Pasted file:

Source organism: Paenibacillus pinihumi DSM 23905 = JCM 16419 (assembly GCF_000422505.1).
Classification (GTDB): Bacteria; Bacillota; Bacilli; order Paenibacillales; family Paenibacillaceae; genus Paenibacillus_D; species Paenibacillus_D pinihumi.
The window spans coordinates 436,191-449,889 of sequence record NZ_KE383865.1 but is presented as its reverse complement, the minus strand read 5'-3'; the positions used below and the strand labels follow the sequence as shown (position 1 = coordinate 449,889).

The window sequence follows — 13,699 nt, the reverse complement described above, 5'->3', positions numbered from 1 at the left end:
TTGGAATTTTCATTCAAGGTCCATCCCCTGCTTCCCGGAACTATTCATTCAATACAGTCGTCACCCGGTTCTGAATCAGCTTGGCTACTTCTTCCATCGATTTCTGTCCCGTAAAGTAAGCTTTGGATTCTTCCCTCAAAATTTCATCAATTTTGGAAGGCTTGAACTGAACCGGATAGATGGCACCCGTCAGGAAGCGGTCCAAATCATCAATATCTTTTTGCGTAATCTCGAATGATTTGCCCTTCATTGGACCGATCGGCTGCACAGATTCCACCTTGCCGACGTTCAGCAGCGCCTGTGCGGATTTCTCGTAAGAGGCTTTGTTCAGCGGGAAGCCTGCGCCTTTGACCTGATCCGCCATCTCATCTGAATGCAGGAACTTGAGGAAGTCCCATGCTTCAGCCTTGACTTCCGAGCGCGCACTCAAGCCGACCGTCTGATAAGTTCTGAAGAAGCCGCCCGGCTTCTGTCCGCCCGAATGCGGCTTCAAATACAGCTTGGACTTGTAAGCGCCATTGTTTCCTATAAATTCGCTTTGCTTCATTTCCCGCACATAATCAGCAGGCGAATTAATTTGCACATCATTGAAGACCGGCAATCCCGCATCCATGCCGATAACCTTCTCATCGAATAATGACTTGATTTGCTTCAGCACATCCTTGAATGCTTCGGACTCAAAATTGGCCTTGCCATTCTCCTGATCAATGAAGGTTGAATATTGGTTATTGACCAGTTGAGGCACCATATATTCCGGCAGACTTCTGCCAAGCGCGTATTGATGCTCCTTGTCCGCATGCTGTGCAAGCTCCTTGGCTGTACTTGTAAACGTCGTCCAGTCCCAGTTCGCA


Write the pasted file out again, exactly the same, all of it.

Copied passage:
Source organism: Paenibacillus pinihumi DSM 23905 = JCM 16419 (assembly GCF_000422505.1).
Classification (GTDB): Bacteria; Bacillota; Bacilli; order Paenibacillales; family Paenibacillaceae; genus Paenibacillus_D; species Paenibacillus_D pinihumi.
The window spans coordinates 436,191-449,889 of sequence record NZ_KE383865.1 but is presented as its reverse complement, the minus strand read 5'-3'; the positions used below and the strand labels follow the sequence as shown (position 1 = coordinate 449,889).

The window sequence follows — 13,699 nt, the reverse complement described above, 5'->3', positions numbered from 1 at the left end:
TTGGAATTTTCATTCAAGGTCCATCCCCTGCTTCCCGGAACTATTCATTCAATACAGTCGTCACCCGGTTCTGAATCAGCTTGGCTACTTCTTCCATCGATTTCTGTCCCGTAAAGTAAGCTTTGGATTCTTCCCTCAAAATTTCATCAATTTTGGAAGGCTTGAACTGAACCGGATAGATGGCACCCGTCAGGAAGCGGTCCAAATCATCAATATCTTTTTGCGTAATCTCGAATGATTTGCCCTTCATTGGACCGATCGGCTGCACAGATTCCACCTTGCCGACGTTCAGCAGCGCCTGTGCGGATTTCTCGTAAGAGGCTTTGTTCAGCGGGAAGCCTGCGCCTTTGACCTGATCCGCCATCTCATCTGAATGCAGGAACTTGAGGAAGTCCCATGCTTCAGCCTTGACTTCCGAGCGCGCACTCAAGCCGACCGTCTGATAAGTTCTGAAGAAGCCGCCCGGCTTCTGTCCGCCCGAATGCGGCTTCAAATACAGCTTGGACTTGTAAGCGCCATTGTTTCCTATAAATTCGCTTTGCTTCATTTCCCGCACATAATCAGCAGGCGAATTAATTTGCACATCATTGAAGACCGGCAATCCCGCATCCATGCCGATAACCTTCTCATCGAATAATGACTTGATTTGCTTCAGCACATCCTTGAATGCTTCGGACTCAAAATTGGCCTTGCCATTCTCCTGATCAATGAAGGTTGAATATTGGTTATTGACCAGTTGAGGCACCATATATTCCGGCAGACTTCTGCCAAGCGCGTATTGATGCTCCTTGTCCGCATGCTGTGCAAGCTCCTTGGCTGTACTTGTAAACGTCGTCCAGTCCCAGTTCGCA